Malcolm’s Topical Tips – 2016 Apr 03

The weather has suddenly begun to warm up and several of us have had a quick look into the brood box to see what the bees are doing. If you put in your inspection boards as I suggested last time you will know, anyway, how many frames of brood you will find in your box. If you are in the lucky position of having a strong colony Helen suggests that you put a queen excluder and a super of drawn comb on top of the excluder so that the bees can begin to fill this up with nectar.
How do you decide if you have a strong colony? Out of my six hives I have two colonies that I would consider to be strong colonies. Remember I have 14 x 12 brood boxes. These two colonies already have five frames of brood and the Queen will soon be laying up more frames. If you are a beginner you will not have drawn super comb. You will need to put a box of foundation on top of your brood box. Remember that the foundation needs to be fresh and if you made the frames up a couple of months ago you will need to refresh the wax lightly with a hairdryer. Personally if I only had foundation I would not put a queen excluder on top of the brood box. I would wait until the bees had started to draw out some of the foundation. At that point I would slip an excluder between the brood box and the super. Drawn super comb is like hen's teeth but once you have got some you will be able to use it for several years.
Now how about colonies that are not strong colonies? Many of us will have colonies with just two frames of brood. Is there anything that we can do to ameliorate the situation? Perhaps you have put on fondant or Neopoll and the bees just do not seem to show much interest. This is not your fault : it just means that the bees are not numerous enough to take advantage of the offerings that you are giving them. Experience teaches one that a hive needs to get to a point where they feel they can
expand. You might be tempted to give them sugar syrup. Keith, however, would tell you that this will only place a small unit under even more stress. If they have got honey stores they will use those when they are ready. And sometimes a small unit,once it reaches the tipping point, can expand extremely quickly. It might seem at the moment like gloom and doom but things can turn around in the space of three weeks. In this scenario you won't get a honey crop from spring flowers.

This month the weather will  allow you to look into the brood box. Please check, beginners, that the queen does in fact have enough space to lay. If you overfed your colony in the autumn and there are a lot of frames of honey, you may need to take out a  frame of stores and add a frame of foundation. Place this on the edge of the brood nest and the bees will draw it out so that the Queen can lay in it. Remember one of the triggers for swarming is congestion in the brood nest and if your brood box is loaded with old honey stores then the poor Queen has nowhere to lay! Once you have allowed the bees to get congested they will probably go down the path of swarming and there will be very little you can do about it even if at that late stage you give them extra space.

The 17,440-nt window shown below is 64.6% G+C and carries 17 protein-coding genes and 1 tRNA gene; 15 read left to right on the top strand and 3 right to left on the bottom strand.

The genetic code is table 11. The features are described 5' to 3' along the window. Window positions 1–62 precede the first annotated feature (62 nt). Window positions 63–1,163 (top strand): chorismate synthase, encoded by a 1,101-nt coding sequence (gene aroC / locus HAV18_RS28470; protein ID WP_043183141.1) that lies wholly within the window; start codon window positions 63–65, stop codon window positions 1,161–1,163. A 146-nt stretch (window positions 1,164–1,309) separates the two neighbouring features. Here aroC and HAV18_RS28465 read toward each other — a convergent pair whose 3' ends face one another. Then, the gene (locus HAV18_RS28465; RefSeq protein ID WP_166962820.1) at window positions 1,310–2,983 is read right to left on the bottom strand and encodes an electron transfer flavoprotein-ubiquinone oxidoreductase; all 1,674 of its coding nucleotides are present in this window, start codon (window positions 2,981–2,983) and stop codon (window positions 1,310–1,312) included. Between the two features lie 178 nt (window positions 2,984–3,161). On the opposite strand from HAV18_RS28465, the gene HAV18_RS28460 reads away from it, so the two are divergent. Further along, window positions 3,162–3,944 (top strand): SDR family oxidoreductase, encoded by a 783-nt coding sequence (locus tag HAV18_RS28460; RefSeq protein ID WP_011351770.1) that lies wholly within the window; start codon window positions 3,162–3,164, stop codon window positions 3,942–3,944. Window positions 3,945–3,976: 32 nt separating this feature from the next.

And we are now coming into swarming season. I say this because I opened a colony on Saturday and there was a whole frame of drone brood and several drones were already walking around on the comb. If they have just hatched they will take 12 days to reach sexual maturity. So, theoretically, if a virgin queen flies in the middle of April there will be drones around with which she can mate. I would not be surprised to see swarms in late April this year. Be warned, and make sure you give the Queen space now so as to delay this swarming as long as possible. And make up those brood boxes and frames of foundation if you have not already done so! I am afraid this is a case of do as I say, don't do as I do because I still have got boxes to sterilise and frames of foundation to make. Once you have your hive ready, go and place it in your apiary ready to do the manipulation you have decided upon. You will add the frames of foundation at the last minute. A timely reminder that we have a session on swarm control on Thursday April 14th. This is at the Rose and Crown in Mayfield and will start at 7:30 PM. Keith and I will cover once again the artificial swarm and I will quickly show you another technique which can be used if you have a strong colony and want to do something before you go away on holiday.
Malcolm Wilkie
3rd April 2016

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